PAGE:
On Twitter the other day, a colleague mentioned he was “Too embarrassed to eat alone in a pub at 4.30pm (I’m hungry and it feels late!), so I’ve just ordered a steak with mushroom sauce to be delivered.” He works shift-hours, so having dinner at 4.30pm is not unusual.
I replied “Since WFH, I’ve been going to my local pub for lunch on Thursdays. I’ve made my way through the menu a few times, and have the occasional “sneaky”. I’m totally on speaking terms with the staff, and no one looks sideways. As Cher one said, “Sooner or later, we all eat/sleep alone…”
Hopefully it gave him some comfort that it’s okay to eat alone. I do it all the time, and though it also worried me in the past, I no longer have those feelings of insecurity.
“The other night”, I told him “there were half a dozen people sitting in my local take-away waiting for our meals. We were all middle-aged (to slightly older) gay men, bald and wearing glasses, staring at our phones. That was the only time I’ve felt slightly sad about being single, and slightly sad about eating alone.
The other food-related thing I forgot to mention in my last blog post was that, having seen the play “Stop Girl” , a friend and I called in to our local pub for their Sunday Roast special. In NSW right now, we have a state government-sponsored voucher system to encourage people to eat out again, and to attend cultural events. As each of us had 2 x $25 vouchers, we decided to use them for our meals. We were pleased to discover the pub was matching them, so in effect, we also received a two-for-one-offer!
Aside from those brief moments, it’s been a fairly regular kind of week for me. Early morning starts, working from home (except for Wednesdays), and nights at home listening to music, watching television, and reading.
The most interesting thing I watched during the week was a Swedish film called, “Ted”. I saw it at the cinema a few years ago, and was pleased to see it pop up on the streaming service, Binge. The film is loosely based on the life of pop singer, Ted Gärdestad. His life story was very much associated with ABBA and the film features actors playing Stig (their managers), as well as Bjorn, Benny, Agnetha and Frida, as B&B produced his early songs, A&F sang on backing vocals, and Stig signed him, and directed his career. It’s a remarkable story, and great to see Stig featured so prominently as his manager, and of course, to have B&B produce his albums, and A&F sing backgrond vocals. And there’s a big plotline twist when he was due to accompany ABBA on the 1977 tour of Australia. It starts off as a fairly conventional bio-pic, but then goes into some deeper territory, as does Ted’s life.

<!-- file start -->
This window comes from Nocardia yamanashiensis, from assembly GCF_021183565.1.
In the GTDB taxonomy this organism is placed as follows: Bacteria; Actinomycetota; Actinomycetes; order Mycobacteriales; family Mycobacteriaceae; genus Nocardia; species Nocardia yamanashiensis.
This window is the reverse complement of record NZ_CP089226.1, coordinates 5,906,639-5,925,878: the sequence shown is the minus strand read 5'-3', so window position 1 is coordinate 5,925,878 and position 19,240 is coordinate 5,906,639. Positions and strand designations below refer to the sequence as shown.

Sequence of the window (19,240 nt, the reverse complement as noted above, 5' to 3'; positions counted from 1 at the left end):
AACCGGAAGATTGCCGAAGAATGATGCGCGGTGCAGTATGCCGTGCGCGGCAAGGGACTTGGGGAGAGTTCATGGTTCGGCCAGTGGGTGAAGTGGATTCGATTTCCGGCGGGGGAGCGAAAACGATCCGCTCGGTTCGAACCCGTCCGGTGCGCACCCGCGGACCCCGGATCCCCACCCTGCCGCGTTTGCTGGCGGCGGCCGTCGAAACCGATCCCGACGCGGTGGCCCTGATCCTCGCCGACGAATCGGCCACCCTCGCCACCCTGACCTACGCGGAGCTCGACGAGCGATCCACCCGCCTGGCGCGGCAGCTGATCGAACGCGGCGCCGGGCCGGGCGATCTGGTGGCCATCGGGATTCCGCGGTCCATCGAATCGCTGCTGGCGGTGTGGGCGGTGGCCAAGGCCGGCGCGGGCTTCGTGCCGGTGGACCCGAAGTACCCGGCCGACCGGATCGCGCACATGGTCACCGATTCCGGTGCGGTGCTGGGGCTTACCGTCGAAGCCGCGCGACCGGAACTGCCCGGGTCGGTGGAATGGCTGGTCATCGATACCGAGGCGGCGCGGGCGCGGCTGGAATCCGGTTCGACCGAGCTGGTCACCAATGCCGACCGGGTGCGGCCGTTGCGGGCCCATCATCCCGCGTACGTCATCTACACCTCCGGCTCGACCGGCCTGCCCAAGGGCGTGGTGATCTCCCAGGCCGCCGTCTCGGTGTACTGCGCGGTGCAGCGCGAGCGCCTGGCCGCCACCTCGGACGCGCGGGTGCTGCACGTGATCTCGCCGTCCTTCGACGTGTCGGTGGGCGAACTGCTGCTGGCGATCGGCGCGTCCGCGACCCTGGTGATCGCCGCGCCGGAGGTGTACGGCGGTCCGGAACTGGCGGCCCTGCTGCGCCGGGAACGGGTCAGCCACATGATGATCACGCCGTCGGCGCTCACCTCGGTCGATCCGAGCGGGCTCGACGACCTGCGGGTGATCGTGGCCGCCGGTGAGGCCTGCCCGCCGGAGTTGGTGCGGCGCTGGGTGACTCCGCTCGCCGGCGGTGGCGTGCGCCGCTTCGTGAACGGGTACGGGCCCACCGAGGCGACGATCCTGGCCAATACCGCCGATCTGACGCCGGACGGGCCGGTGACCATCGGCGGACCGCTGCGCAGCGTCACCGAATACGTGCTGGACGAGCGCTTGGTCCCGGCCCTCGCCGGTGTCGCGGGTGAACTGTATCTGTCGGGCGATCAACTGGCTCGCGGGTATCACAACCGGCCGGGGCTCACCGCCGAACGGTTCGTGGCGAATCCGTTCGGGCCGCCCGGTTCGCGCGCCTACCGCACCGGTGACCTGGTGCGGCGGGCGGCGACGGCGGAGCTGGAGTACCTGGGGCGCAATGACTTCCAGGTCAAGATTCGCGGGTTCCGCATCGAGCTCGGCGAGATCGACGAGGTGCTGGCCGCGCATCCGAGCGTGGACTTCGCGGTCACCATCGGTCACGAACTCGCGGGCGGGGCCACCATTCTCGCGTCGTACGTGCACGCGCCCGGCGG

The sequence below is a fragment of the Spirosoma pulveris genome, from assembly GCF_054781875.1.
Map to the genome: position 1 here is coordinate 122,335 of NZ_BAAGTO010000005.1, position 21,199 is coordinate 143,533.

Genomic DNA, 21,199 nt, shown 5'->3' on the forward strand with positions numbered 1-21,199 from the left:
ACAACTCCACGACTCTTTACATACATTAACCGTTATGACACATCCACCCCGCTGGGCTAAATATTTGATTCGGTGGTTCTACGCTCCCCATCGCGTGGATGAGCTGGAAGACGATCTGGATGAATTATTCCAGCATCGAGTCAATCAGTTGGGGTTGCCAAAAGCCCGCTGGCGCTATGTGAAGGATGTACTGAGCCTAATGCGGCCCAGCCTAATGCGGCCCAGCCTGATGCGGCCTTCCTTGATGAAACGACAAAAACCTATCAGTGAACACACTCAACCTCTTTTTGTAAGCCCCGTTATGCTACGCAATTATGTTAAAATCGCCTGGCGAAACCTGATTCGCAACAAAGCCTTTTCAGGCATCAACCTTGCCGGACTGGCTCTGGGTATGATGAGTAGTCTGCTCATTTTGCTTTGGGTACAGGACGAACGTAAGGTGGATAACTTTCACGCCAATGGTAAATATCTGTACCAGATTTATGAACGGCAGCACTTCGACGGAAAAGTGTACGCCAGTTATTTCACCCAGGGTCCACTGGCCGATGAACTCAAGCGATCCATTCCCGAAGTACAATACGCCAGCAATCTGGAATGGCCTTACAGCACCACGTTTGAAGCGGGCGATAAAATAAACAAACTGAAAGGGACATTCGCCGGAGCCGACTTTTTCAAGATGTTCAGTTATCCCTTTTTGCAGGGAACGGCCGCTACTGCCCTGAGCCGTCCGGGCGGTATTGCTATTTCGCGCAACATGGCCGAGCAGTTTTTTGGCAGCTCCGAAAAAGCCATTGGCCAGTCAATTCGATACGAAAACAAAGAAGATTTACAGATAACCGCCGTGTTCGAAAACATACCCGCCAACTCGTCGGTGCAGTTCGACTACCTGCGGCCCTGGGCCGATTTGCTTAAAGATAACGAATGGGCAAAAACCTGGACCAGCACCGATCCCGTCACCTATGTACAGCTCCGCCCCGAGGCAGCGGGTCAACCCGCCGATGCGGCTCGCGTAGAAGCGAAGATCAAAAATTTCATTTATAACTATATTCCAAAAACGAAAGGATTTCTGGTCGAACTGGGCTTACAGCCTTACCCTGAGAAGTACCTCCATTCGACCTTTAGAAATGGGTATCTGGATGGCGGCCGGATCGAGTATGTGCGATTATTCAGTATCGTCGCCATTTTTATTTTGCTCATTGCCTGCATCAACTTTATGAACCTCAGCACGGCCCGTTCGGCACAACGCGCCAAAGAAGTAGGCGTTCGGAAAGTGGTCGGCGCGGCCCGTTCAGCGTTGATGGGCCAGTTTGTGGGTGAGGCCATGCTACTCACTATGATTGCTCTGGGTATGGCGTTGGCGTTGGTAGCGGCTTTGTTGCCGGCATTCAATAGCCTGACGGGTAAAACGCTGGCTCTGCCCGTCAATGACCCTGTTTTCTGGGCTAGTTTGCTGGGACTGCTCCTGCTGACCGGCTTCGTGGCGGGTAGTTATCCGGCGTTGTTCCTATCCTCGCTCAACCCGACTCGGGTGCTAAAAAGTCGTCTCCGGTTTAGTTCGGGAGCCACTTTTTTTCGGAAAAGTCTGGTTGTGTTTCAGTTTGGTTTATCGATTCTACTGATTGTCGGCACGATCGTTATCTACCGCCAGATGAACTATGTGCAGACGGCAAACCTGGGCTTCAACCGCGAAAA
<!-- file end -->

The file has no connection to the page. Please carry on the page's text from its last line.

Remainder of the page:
The only other bit of excitement in my life this week came on Friday night. Just as I was preparing to head to Bears Night at Kinsela’s I got a phone call from a colleague who works in the ABC’s News department. “We understand Prince Philip has died, and they’re likely to announce it in the next half an hour”, she told me. A few seconds later, I received a text message from another colleague saying as much. Suddenly, I was back into “work mode”.
One of my roles at work is to co-ordinate and direct “breaking news” coverage for the local ABC Radio network (not TV). Not so much the day to day stuff anymore, but “big events” like Prime Ministerial changes, deaths of world leaders etc.
Of course we’ve been preparing for the death of Prince Philip for a number of years, with biographies and archival material ready, as well as a group of expert commentators on standby. (All media organisations probably/should have one for the Queen also!!) It was reasonably easy to enact the plan via emails, text messages, phones calls and a couple of meetings. The only thing that needed a slight readjustment was for the timing of the announcement (daylight saving changes), and the fact it was a Friday night!! Friday night!!! Bummer.